In spite of taking place online this year, the 2020 Lammermuir Festival still captured time and place beautifully, writes David Kettle

Friday, 18th September 2020, 5:22 pm

As we grow ever more familiar with online concerts – whether we love or loathe them – the question changes from what we’re seeing to how we’re seeing it. With its “Autumn Special” collection of online concerts, the 2020 Lammermuir Festival has taken quite a sophisticated approach on the concept, with performances filmed from several angles, TV-style presentation and incorporated online programme notes. It’s impressive stuff, well thought through, and more importantly, with its videos drenched in early autumn light from Haddington’s Holy Trinity Episcopal Church, it also serves to convey the live festival’s spirit of beautiful music in beautiful places.

Most crucial, clearly, are the performances themselves, and in focusing on artists who already have strong relationships with Lammermuir, co-artistic directors James Waters and Hugh Macdonald have not only gathered a gaggle of very fine musicians, but also generated a palpable generosity of spirit in their performances. That was evident in an exquisite and very touching account of Prokofiev’s Five Melodies from violinist Chloë Hanslip and pianist Danny Driver (****) on 8 September, in the first of four live simulcasts with BBC Radio 3, which beautifully captured the music’s strange beauty and spontaneity, as if the duo were making it up on the spot. If they might have taken things a little more simply in their opening Beethoven Violin Sonata in D, Op. 12 No. 1 (his first), they made up for it with a luminous performance of his final violin sonata, Op. 96 in G, which matched restraint with pinpoint precision, and an engaging playfulness in its stop-start finale.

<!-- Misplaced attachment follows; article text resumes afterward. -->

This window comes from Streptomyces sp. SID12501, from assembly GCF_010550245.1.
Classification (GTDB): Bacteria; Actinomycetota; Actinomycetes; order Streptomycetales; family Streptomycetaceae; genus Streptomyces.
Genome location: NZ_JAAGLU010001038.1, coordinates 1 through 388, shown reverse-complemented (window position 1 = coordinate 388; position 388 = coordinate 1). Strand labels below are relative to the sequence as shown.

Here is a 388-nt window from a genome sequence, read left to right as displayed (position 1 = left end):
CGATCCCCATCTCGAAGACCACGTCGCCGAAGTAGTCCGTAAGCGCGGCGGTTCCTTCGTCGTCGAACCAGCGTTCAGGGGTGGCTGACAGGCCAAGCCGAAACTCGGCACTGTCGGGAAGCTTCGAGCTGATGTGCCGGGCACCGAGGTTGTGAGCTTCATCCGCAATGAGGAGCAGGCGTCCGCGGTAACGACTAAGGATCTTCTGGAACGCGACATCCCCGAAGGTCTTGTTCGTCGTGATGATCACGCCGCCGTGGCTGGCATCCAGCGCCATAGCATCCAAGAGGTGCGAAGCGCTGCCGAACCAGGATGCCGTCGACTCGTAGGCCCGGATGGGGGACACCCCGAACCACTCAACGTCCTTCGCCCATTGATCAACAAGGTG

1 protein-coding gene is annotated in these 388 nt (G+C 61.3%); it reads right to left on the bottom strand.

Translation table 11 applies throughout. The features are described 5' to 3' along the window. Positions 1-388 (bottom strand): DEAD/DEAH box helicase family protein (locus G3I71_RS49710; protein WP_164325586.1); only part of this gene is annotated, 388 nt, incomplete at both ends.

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Tenor Joshua Ellicott, joined by pianist Anna Tilbrook (*****), gave a glorious nature-themed recital the following day, beginning with three tender, thoughtful Schubert songs before blossoming into the more troubled romance of Schumann’s Op. 39 Liederkreis, which also allowed Ellicott’s lyric tenor to bloom into rich, radiant colours. They continued with five Vaughan Williams songs that rather magically matched visionary mysticism with a sturdy gruffness, and were all the more powerful as a result.

The multi-camera approach paid off brilliantly with the Navarra Quartet and cellist Philip Higham (*****) on 10 September, allowing quintet-wide shots as well as close-ups on individual players, and nicely choreographed to Schubert’s String Quintet, which formed the entirety of their hour-long recital. It was a fascinating, deeply human account – passionate and turbulent to the point of rawness in the opening movement and scherzo, yet alive with movement in its otherworldly slow movement too, and unafraid to expose the work’s precarious balance of hope and despair.

Pianist Roman Rabinovich (***) brought the festival’s four lunchtime concerts to quite a hard-edged conclusion with a rather steely-fingered reading of Beethoven’s Appassionata Sonata, probably not helped by close-miking. But by way of extreme contrast, Edinburgh guitarist Sean Shibe (*****) began the festival’s evening recitals with impeccable delicacy and nuance in a clutch of pieces from Scottish lute manuscripts, before drawing a remarkable range of colour from his instrument in Mompou’s Canción y danza and slightly more fiery Suite Compostelana. With his astonishing intensity and focus, Shibe can have you hanging on his every note – though he concluded with the raucous, ear-bending dissonances and uncompromising power of Julia Wolfe’s LAD, which he’d transcribed for multitracked guitars from its original version for massed bagpipes. It was at the other end of the sonic spectrum, maybe, but just as hypnotic in its siren-like slides.

The Navarra Quartet (*****) returned on 11 September in a perceptive performance of Britten’s Venice-inspired Third Quartet, which captured the work’s elusive sense of decaying extravagance to a tee, from restless duets in its opening movement to the endless repetitions of its visionary finale, drawing heavily on Britten’s opera Death in Venice. Mozart’s Piano Concerto No. 12 – for which the Navarra players were joined by pianist Tom Poster – provided a sense of brilliant release, and a thoroughly convincing five-player account that sparkled and tickled with freshness and fun, and felt like a true meeting of minds in its generous sense of give and take.

There’s been much to savour in the Lammermuir Festival’s online reinvention of itself, not least its persuasive adaptation to a digital format – and, even better, there’s the chance to enjoy the performances again for two weeks after the daily events come to an end tomorrow.

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